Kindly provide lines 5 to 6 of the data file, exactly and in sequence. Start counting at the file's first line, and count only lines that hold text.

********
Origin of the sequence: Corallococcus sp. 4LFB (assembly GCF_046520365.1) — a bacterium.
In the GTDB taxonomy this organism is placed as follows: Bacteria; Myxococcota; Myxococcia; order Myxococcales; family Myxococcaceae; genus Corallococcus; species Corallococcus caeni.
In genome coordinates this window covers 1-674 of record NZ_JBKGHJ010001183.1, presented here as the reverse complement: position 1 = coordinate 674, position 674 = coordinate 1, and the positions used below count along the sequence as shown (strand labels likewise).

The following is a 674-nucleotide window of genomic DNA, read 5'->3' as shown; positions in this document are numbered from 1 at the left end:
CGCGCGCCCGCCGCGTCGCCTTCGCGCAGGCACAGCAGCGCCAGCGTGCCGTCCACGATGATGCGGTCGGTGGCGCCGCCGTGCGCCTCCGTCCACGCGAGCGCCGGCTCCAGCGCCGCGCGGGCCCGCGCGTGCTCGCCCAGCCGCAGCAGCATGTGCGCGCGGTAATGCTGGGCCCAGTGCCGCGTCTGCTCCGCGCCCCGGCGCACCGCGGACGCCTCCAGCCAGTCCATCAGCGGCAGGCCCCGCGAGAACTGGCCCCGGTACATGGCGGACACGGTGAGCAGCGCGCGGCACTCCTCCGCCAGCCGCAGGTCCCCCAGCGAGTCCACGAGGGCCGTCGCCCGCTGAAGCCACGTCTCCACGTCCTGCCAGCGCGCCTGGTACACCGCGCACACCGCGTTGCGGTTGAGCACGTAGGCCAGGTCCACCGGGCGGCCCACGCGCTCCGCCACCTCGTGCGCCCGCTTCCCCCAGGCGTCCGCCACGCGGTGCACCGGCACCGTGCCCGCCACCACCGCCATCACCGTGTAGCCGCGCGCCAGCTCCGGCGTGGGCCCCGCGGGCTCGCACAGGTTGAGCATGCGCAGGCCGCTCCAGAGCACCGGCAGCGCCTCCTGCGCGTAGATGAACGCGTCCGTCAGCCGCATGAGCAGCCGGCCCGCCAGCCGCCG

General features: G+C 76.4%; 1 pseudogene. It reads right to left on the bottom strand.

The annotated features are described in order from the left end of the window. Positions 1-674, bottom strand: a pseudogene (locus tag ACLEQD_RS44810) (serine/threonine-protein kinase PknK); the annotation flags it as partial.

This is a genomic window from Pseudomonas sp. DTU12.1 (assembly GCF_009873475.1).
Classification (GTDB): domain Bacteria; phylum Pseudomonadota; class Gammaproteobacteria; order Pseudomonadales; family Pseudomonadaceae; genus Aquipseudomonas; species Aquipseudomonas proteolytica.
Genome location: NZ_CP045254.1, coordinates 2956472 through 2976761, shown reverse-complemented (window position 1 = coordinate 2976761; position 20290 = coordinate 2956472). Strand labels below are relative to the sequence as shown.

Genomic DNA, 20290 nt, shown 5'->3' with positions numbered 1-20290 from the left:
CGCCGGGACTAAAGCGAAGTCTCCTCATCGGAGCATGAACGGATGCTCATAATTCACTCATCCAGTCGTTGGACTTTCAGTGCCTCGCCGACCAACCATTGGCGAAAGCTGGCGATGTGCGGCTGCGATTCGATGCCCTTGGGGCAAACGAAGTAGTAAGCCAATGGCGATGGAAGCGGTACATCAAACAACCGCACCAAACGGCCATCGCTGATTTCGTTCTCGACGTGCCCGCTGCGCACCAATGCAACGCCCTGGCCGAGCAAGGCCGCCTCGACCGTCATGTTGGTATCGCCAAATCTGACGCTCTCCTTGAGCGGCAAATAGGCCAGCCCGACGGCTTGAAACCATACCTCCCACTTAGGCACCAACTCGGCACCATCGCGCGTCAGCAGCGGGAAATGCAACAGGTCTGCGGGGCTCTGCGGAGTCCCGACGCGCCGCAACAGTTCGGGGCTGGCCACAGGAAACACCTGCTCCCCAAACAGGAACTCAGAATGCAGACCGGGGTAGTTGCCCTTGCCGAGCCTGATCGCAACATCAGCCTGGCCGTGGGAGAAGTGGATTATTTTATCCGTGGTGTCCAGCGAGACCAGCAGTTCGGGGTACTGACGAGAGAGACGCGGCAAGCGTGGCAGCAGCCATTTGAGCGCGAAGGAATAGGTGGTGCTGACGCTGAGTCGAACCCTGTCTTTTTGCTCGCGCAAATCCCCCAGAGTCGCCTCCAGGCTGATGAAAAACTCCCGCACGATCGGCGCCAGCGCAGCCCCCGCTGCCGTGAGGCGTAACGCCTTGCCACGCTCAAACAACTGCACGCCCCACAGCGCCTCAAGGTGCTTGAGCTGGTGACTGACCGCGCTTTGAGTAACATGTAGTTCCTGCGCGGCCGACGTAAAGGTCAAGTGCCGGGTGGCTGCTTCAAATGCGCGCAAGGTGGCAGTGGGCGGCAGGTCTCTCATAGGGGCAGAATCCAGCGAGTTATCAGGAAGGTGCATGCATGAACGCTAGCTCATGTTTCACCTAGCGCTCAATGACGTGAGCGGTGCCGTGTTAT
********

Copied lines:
CGCGCGCCCGCCGCGTCGCCTTCGCGCAGGCACAGCAGCGCCAGCGTGCCGTCCACGATGATGCGGTCGGTGGCGCCGCCGTGCGCCTCCGTCCACGCGAGCGCCGGCTCCAGCGCCGCGCGGGCCCGCGCGTGCTCGCCCAGCCGCAGCAGCATGTGCGCGCGGTAATGCTGGGCCCAGTGCCGCGTCTGCTCCGCGCCCCGGCGCACCGCGGACGCCTCCAGCCAGTCCATCAGCGGCAGGCCCCGCGAGAACTGGCCCCGGTACATGGCGGACACGGTGAGCAGCGCGCGGCACTCCTCCGCCAGCCGCAGGTCCCCCAGCGAGTCCACGAGGGCCGTCGCCCGCTGAAGCCACGTCTCCACGTCCTGCCAGCGCGCCTGGTACACCGCGCACACCGCGTTGCGGTTGAGCACGTAGGCCAGGTCCACCGGGCGGCCCACGCGCTCCGCCACCTCGTGCGCCCGCTTCCCCCAGGCGTCCGCCACGCGGTGCACCGGCACCGTGCCCGCCACCACCGCCATCACCGTGTAGCCGCGCGCCAGCTCCGGCGTGGGCCCCGCGGGCTCGCACAGGTTGAGCATGCGCAGGCCGCTCCAGAGCACCGGCAGCGCCTCCTGCGCGTAGATGAACGCGTCCGTCAGCCGCATGAGCAGCCGGCCCGCCAGCCGCCG

General features: G+C 76.4%; 1 pseudogene. It reads right to left on the bottom strand.